We’re hoping to make one more stop before closing time. With just 20 minutes to spare, we reach Tuckerton Seaport and Tucker’s Island Lighthouse, a replica of an earlier structure that toppled into the ocean in 1927.

After climbing just 40 steps to the top, we pause to enjoy the 360-degree view, take a deep breath of sea air and reflect on our day’s achievement. Just then, a couple from Pennsylvania informs us that this tower, as well as the lighthouses in Absecon and Cape May, is open for night climbs.

The news is deflating until we realize we now have a window for one more climb. Back in the car, we make a beeline for the 228-step Absecon Lighthouse in Atlantic City—the tallest lighthouse in the state and third tallest in the country. It’s nighttime now, and the lights of Atlantic City are twinkling for miles around.

We spend the night in Wildwood Crest. Like LBI, it’s eerily quiet in the off-season. We arise early, knowing we have seven stops—including two lifesaving stations—on our agenda for day two. We start the day by doubling back to Ocean City and Stone Harbor to get our passports stamped at the lifesaving stations, then return to North Wildwood for a stop at Hereford Inlet Lighthouse, a Victorian-style, residential lighthouse surrounded by an inviting garden. Volunteers serve snacks and beverages in the courtyard.

Our next stop is Cape May Lighthouse, about 30 minutes south. This is the state’s southernmost point. We make the 199-step climb to a bright red landing, where we are rewarded with a broad view of the ocean and Delaware Bay.

Time check: We have a little more than four hours left for three stops (a total of 552 steps) arrayed along the Delaware Bay and up the mouth of the Delaware River.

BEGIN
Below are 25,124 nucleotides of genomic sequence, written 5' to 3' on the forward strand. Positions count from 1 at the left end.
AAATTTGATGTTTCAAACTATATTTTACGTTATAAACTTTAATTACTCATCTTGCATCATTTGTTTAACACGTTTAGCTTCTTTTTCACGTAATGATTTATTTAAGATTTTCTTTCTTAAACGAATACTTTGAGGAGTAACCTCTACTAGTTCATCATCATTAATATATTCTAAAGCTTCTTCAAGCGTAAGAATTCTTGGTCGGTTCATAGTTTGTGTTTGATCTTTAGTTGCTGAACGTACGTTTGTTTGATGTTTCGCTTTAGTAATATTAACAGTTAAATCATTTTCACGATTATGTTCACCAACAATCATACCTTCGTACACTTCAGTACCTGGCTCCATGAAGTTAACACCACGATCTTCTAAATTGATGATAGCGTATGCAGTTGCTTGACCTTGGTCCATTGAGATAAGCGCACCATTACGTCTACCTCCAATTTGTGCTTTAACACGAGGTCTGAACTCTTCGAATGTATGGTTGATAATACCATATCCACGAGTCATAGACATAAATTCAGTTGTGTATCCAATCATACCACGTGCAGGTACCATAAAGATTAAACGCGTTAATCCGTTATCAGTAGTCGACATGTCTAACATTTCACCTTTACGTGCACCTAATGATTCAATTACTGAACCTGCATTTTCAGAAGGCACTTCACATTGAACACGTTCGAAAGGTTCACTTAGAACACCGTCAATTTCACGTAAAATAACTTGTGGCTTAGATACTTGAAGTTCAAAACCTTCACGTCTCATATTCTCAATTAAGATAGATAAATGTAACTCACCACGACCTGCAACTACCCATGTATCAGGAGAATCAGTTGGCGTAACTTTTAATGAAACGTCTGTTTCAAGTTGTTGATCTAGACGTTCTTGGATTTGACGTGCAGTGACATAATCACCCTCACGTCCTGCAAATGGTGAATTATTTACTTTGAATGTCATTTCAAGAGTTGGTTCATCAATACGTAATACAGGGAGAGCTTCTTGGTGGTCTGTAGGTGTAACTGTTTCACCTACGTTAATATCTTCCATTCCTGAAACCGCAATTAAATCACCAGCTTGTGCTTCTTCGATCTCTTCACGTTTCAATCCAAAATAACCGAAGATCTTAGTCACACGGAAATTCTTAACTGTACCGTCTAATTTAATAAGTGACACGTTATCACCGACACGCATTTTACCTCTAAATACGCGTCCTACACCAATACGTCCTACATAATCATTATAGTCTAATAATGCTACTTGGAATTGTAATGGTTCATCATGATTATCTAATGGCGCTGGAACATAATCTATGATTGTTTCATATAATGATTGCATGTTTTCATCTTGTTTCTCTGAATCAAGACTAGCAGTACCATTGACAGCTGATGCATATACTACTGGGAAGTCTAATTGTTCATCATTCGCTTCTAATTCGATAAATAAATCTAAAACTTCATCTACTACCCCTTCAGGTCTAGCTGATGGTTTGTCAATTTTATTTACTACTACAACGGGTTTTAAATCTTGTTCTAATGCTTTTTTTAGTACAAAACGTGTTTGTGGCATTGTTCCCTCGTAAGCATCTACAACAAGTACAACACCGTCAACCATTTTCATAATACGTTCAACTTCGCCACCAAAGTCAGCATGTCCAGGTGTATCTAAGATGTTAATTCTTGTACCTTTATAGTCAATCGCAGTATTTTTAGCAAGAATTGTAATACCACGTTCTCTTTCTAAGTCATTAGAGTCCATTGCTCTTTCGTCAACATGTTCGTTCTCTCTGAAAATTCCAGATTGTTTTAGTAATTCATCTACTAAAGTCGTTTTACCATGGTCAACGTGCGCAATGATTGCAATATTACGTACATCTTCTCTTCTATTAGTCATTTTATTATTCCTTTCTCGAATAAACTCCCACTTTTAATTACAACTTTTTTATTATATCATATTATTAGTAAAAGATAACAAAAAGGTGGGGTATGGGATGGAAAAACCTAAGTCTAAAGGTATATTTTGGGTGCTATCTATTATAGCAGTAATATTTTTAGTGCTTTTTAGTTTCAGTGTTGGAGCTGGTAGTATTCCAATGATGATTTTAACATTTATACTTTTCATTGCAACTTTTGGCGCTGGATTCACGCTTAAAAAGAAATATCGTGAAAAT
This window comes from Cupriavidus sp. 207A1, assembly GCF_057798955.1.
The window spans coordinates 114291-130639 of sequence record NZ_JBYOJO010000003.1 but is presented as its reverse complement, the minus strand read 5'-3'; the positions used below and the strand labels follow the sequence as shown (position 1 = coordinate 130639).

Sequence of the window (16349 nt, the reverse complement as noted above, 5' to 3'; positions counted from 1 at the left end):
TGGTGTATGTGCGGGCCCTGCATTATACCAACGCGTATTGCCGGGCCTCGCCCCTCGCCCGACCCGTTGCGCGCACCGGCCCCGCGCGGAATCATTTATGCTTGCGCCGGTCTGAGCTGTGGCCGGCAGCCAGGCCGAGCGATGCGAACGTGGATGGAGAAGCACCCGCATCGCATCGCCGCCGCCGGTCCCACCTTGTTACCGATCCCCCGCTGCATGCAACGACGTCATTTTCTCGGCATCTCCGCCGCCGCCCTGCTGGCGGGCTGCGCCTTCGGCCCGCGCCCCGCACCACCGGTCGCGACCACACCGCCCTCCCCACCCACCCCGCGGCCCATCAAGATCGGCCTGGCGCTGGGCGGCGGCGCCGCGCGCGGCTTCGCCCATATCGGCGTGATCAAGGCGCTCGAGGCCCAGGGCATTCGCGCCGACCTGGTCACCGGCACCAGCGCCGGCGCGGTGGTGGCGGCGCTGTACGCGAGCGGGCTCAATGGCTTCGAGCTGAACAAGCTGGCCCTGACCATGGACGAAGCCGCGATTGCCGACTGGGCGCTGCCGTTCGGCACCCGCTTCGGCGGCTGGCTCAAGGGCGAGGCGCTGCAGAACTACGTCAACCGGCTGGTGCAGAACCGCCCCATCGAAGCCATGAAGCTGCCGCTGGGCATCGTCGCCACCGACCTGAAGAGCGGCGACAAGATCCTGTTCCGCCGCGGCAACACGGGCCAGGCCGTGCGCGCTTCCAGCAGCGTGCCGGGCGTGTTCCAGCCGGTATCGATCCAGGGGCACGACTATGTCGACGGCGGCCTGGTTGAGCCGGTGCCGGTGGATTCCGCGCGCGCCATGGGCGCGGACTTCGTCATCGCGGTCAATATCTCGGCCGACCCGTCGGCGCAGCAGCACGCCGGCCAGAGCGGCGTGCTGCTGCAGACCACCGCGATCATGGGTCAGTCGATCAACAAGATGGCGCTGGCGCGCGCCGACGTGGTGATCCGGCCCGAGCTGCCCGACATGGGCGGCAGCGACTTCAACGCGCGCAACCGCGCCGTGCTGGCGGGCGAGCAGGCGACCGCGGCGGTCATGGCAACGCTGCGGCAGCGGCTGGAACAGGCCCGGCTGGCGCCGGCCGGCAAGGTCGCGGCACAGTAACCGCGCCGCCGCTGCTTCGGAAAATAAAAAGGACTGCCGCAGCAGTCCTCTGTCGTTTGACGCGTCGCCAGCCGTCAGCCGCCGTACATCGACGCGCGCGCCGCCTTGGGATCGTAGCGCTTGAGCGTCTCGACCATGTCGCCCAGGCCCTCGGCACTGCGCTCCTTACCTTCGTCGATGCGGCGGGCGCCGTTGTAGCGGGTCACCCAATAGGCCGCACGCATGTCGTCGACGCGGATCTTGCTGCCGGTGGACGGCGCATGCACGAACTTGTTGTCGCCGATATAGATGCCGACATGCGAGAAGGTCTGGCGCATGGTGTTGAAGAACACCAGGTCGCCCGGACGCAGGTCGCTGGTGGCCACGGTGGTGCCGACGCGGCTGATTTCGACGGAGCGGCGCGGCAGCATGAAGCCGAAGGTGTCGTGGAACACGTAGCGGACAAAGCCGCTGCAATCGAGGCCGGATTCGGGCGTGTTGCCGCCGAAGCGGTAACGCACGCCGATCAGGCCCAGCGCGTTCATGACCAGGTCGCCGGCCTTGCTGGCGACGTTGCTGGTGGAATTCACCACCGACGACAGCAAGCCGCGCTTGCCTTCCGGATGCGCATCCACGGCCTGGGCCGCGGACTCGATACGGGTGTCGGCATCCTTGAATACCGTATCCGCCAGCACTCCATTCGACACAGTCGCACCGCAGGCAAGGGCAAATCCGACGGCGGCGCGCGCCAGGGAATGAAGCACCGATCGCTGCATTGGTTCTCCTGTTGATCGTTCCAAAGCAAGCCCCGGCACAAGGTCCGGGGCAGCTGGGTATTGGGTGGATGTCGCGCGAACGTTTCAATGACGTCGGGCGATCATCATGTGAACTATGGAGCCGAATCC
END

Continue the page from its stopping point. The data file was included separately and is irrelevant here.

From Cape May, we drive north on the Parkway as far as Exit 10. Local roads take us through Belleplain State Forest and into the Heislerville Wildlife Management Area. The tall, marshy brush all around us begins to sway. Dark clouds roll in. A storm is coming. We hadn’t planned for this.

Undaunted, we reach East Point Lighthouse, a weathered brick building on a sandy promontory where the snakelike Maurice River empties into the Delaware Bay. The rain holds off.

Originally known as the Maurice River Light, the humble structure was built to help guide oyster fishermen from the bay to their home ports upstream. The lighthouse was blacked out during World War II and was not relit until 1980.

The small building can accommodate only four visitors at a time. Despite its remote location, we have to wait. The view of the bay from atop the tower is worth the wait—but it has put a significant crimp in our schedule.

It’s an hour-long drive to Pennsville at the mouth of the Delaware River. Here we find our penultimate destination, Finns Point Rear Range Lighthouse, an unremarkable, 115-foot-tall iron tower. It looks more oil rig than lighthouse. We arrive at 4:30 and jog to the entrance, still outrunning the rain. We enter the red door at the base of Finns Point and climb 119 steps to the top. Soon there will be a dramatic sunset, but we have to move on.

Just one more stop—and one more stamp in the passport—to go. We drive 30 minutes along the Delaware River and arrive, with half an hour to spare, at our final stop, the Tinicum Rear Range Lighthouse in Paulsboro, about 15 miles south of Camden. Still no rain. A welcoming committee congratulates those who have finished the challenge, but there’s no stopping us now. We’ve got to make our final climb.

It’s 112 steps to the top of Tinicum, another oil-rig-like tower. A small door opens to a landing with a railing not much higher than my waist. The Philadelphia skyline looms to the north.

We walk back down, stepping slowly now, our knees aching. We have clambered up and down a total of more than 2,600 steps. We wait in line for the final stamp that will make our passports complete. We’ve met the challenge—and with minutes to spare.

This year’s Lighthouse Challenge of New Jersey will be held October 15 and 16. Challenge hours are 8 am-5 pm Saturday and Sunday. Night climbs at Absecon, Cape May and Tuckerton take place 6-8 pm on Saturday. Several of the lighthouses charge a small fee to climb; others suggest a donation.